see Daniel Green's comments on literary formalism, in his posts of Dec. 12 and 13.
The aesthetic sense : free intellectual capability to absorb information (facts, ideas, arguments, opinions, sensations), and then to encompass same within a sense of form, order, beauty. A formal (and holistic) response to beauty in works of art.
I might have more to say about "form" after I finish this interesting book on Dante by Christian Moev. He describes the subtleties of Aristotle's central concepts - ie. the relation between form (as the substantial reality of things in the hierarchy of nature or "chain of being") and the intellect (the free power of the soul to apprehend real things).
(This sounds awfully vague, I know.)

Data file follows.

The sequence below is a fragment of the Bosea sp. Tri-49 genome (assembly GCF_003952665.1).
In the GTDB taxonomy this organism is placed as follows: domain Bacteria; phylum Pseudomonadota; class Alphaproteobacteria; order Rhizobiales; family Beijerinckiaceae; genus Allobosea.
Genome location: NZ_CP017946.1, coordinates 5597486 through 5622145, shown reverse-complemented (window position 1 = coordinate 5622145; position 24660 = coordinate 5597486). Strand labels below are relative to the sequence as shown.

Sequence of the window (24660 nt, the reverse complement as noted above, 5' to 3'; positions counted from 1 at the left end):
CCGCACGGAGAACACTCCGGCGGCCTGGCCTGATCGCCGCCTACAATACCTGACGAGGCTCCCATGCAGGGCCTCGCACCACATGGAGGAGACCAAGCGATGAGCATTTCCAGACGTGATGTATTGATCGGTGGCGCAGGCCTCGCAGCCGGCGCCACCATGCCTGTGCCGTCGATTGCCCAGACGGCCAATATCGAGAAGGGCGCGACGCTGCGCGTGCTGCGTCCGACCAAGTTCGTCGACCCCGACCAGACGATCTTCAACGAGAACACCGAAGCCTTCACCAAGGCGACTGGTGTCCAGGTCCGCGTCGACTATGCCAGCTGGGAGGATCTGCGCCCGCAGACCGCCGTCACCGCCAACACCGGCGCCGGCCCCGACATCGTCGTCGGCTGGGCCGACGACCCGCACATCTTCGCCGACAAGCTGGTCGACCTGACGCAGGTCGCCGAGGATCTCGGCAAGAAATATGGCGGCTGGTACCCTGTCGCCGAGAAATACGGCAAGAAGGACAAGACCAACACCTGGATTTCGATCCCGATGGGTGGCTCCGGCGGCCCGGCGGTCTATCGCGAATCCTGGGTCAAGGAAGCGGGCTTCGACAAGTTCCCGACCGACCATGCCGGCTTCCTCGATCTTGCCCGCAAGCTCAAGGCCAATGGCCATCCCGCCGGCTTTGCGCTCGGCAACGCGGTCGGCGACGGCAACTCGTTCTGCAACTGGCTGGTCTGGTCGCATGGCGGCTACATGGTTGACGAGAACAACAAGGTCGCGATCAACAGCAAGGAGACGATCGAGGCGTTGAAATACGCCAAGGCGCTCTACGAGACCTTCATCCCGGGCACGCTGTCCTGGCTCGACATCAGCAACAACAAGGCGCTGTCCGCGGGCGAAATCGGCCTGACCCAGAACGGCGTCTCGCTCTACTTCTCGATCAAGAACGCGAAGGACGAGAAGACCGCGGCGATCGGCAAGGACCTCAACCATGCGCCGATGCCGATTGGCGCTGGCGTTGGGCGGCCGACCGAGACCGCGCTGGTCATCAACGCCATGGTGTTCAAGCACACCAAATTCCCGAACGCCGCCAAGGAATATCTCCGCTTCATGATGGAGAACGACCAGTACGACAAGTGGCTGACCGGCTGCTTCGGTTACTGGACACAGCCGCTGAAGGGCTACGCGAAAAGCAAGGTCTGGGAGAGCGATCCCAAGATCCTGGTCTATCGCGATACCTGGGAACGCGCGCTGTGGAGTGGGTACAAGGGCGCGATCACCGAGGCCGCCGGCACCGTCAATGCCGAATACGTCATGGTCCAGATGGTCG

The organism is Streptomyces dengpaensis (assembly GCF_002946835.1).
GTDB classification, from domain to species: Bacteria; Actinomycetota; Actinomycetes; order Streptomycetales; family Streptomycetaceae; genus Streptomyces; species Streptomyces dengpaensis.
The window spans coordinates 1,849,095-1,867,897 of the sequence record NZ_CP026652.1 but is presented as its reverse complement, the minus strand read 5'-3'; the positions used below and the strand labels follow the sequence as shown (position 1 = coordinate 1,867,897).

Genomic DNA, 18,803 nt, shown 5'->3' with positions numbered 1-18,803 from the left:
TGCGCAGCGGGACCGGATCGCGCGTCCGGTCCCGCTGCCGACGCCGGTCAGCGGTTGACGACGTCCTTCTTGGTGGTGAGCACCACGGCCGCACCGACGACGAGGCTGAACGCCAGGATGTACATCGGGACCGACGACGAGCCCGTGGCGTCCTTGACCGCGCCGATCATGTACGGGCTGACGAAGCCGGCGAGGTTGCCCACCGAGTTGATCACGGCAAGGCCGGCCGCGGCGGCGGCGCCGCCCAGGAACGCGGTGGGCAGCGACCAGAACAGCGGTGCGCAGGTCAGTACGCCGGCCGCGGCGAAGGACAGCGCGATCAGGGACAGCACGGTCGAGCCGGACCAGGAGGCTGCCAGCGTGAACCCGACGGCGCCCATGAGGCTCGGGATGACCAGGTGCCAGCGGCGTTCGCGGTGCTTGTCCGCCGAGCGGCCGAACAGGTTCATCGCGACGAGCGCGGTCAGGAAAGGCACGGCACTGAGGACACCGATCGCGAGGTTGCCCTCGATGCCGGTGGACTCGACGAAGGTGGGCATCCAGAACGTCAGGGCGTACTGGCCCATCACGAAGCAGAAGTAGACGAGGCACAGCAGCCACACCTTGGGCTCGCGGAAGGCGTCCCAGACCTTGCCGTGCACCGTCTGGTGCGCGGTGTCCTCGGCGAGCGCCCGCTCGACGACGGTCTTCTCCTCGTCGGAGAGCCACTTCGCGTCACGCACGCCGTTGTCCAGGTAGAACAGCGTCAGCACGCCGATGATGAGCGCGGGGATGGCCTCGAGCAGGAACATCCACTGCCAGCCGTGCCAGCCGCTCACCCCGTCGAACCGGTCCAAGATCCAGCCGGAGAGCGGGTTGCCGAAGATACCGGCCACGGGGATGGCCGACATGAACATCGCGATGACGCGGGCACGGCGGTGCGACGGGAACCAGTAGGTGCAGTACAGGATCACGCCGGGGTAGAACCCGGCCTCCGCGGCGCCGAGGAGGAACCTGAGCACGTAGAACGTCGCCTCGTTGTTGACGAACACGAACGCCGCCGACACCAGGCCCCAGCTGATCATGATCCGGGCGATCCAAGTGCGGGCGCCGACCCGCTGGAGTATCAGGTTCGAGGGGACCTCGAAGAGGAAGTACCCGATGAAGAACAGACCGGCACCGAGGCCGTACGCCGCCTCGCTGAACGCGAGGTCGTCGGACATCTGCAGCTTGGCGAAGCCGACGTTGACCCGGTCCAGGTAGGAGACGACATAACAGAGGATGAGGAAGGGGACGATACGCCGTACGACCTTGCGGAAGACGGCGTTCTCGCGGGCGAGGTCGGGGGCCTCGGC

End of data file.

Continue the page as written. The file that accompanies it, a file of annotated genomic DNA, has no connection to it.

When you know the form of something, you grasp its identity. Matter, strictly speaking, doesn't exist : it's the potentiality of form. & form fulfills potentiality in acts of creative intellect (the Prime Mover for Nature; the human intellect for art).
But what is it to say that something has (primarily) an aesthetic form? Maybe Aristotle would say something like this : an aesthetic form is an object structured in such a way as to reflect the sense of beauty which resides in the (complementary) inner form of the soul.